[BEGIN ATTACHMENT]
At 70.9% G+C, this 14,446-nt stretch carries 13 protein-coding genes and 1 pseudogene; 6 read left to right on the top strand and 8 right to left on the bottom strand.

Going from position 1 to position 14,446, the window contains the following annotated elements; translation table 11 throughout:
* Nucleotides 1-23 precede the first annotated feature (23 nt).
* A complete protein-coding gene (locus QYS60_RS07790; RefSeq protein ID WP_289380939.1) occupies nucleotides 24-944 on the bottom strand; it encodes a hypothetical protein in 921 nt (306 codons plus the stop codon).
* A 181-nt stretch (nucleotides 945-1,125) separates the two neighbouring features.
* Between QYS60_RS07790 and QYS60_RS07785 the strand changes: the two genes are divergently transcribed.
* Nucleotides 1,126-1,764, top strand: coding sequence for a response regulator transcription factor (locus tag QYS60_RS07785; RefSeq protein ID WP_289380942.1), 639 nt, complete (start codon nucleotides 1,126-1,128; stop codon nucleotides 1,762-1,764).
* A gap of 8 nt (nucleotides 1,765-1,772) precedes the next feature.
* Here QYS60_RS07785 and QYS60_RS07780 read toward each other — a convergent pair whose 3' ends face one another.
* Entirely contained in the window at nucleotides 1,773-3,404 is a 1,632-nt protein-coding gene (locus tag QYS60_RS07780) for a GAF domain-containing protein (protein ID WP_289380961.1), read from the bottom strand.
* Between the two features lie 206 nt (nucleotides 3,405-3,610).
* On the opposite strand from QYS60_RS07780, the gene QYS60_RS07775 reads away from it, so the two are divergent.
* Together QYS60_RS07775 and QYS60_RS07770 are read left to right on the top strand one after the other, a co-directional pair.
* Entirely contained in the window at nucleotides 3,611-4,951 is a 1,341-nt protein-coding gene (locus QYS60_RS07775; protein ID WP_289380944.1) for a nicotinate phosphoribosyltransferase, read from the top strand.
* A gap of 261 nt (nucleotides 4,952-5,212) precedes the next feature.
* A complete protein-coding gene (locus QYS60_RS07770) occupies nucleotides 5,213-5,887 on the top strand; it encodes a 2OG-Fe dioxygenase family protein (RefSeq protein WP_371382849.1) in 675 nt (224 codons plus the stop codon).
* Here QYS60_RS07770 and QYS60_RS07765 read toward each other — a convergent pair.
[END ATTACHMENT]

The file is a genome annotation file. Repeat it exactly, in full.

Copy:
At 70.9% G+C, this 14,446-nt stretch carries 13 protein-coding genes and 1 pseudogene; 6 read left to right on the top strand and 8 right to left on the bottom strand.

Going from position 1 to position 14,446, the window contains the following annotated elements; translation table 11 throughout:
* Nucleotides 1-23 precede the first annotated feature (23 nt).
* A complete protein-coding gene (locus QYS60_RS07790; RefSeq protein ID WP_289380939.1) occupies nucleotides 24-944 on the bottom strand; it encodes a hypothetical protein in 921 nt (306 codons plus the stop codon).
* A 181-nt stretch (nucleotides 945-1,125) separates the two neighbouring features.
* Between QYS60_RS07790 and QYS60_RS07785 the strand changes: the two genes are divergently transcribed.
* Nucleotides 1,126-1,764, top strand: coding sequence for a response regulator transcription factor (locus tag QYS60_RS07785; RefSeq protein ID WP_289380942.1), 639 nt, complete (start codon nucleotides 1,126-1,128; stop codon nucleotides 1,762-1,764).
* A gap of 8 nt (nucleotides 1,765-1,772) precedes the next feature.
* Here QYS60_RS07785 and QYS60_RS07780 read toward each other — a convergent pair whose 3' ends face one another.
* Entirely contained in the window at nucleotides 1,773-3,404 is a 1,632-nt protein-coding gene (locus tag QYS60_RS07780) for a GAF domain-containing protein (protein ID WP_289380961.1), read from the bottom strand.
* Between the two features lie 206 nt (nucleotides 3,405-3,610).
* On the opposite strand from QYS60_RS07780, the gene QYS60_RS07775 reads away from it, so the two are divergent.
* Together QYS60_RS07775 and QYS60_RS07770 are read left to right on the top strand one after the other, a co-directional pair.
* Entirely contained in the window at nucleotides 3,611-4,951 is a 1,341-nt protein-coding gene (locus QYS60_RS07775; protein ID WP_289380944.1) for a nicotinate phosphoribosyltransferase, read from the top strand.
* A gap of 261 nt (nucleotides 4,952-5,212) precedes the next feature.
* A complete protein-coding gene (locus QYS60_RS07770) occupies nucleotides 5,213-5,887 on the top strand; it encodes a 2OG-Fe dioxygenase family protein (RefSeq protein WP_371382849.1) in 675 nt (224 codons plus the stop codon).
* Here QYS60_RS07770 and QYS60_RS07765 read toward each other — a convergent pair.